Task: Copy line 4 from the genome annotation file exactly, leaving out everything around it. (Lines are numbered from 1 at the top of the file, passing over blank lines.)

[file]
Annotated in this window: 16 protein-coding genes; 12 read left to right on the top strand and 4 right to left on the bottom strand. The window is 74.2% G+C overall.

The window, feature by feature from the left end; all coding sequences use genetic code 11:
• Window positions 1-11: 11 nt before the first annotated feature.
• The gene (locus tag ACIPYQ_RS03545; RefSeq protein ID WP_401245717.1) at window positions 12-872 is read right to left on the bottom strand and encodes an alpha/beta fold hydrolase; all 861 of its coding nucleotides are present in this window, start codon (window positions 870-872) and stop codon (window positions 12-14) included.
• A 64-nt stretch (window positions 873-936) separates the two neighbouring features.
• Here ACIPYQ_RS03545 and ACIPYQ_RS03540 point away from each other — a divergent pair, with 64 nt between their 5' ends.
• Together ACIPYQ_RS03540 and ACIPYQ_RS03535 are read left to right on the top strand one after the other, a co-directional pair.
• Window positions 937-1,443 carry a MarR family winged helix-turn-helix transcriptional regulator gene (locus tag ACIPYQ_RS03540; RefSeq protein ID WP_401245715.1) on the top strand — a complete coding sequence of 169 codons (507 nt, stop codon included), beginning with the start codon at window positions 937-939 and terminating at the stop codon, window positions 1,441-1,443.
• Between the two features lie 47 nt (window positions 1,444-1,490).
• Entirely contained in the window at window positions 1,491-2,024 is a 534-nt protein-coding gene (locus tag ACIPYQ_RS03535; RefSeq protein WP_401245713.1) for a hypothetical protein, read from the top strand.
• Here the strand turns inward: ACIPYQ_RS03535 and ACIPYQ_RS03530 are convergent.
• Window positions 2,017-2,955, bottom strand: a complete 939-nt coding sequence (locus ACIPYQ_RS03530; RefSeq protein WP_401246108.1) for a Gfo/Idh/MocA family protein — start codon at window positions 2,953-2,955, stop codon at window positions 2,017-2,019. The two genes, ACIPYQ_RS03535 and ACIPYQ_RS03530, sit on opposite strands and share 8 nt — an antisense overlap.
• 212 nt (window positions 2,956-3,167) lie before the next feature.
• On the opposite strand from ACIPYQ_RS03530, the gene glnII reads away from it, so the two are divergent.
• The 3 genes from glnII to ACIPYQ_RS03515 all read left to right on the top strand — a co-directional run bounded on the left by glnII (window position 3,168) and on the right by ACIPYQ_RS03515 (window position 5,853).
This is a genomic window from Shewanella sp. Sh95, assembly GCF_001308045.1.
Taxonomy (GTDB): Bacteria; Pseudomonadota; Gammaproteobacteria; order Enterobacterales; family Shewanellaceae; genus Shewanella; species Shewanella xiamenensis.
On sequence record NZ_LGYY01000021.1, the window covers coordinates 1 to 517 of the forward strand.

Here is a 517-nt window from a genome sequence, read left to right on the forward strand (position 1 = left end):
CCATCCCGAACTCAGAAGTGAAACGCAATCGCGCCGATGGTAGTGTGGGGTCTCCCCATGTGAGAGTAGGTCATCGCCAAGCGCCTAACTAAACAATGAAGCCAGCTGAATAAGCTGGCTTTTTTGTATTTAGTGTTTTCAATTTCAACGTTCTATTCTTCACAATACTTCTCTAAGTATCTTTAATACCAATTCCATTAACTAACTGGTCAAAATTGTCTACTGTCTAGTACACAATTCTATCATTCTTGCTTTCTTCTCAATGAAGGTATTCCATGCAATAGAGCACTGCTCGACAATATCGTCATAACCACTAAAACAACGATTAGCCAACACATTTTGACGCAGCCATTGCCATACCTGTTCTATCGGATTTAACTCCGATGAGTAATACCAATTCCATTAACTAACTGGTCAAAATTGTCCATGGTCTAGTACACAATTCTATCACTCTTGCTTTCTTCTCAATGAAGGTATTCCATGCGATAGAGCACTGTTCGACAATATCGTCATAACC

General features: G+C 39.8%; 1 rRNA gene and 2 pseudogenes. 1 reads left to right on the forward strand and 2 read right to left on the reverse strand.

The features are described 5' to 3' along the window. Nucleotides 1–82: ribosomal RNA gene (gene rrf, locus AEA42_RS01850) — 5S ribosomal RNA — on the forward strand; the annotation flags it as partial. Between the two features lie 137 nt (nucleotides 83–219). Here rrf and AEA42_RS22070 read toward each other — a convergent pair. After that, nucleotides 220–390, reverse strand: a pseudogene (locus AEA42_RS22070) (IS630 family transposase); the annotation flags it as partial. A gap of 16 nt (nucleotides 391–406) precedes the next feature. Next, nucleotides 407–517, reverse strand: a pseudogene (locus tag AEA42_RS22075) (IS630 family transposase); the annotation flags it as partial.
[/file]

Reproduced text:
• The gene (locus tag ACIPYQ_RS03545; RefSeq protein ID WP_401245717.1) at window positions 12-872 is read right to left on the bottom strand and encodes an alpha/beta fold hydrolase; all 861 of its coding nucleotides are present in this window, start codon (window positions 870-872) and stop codon (window positions 12-14) included.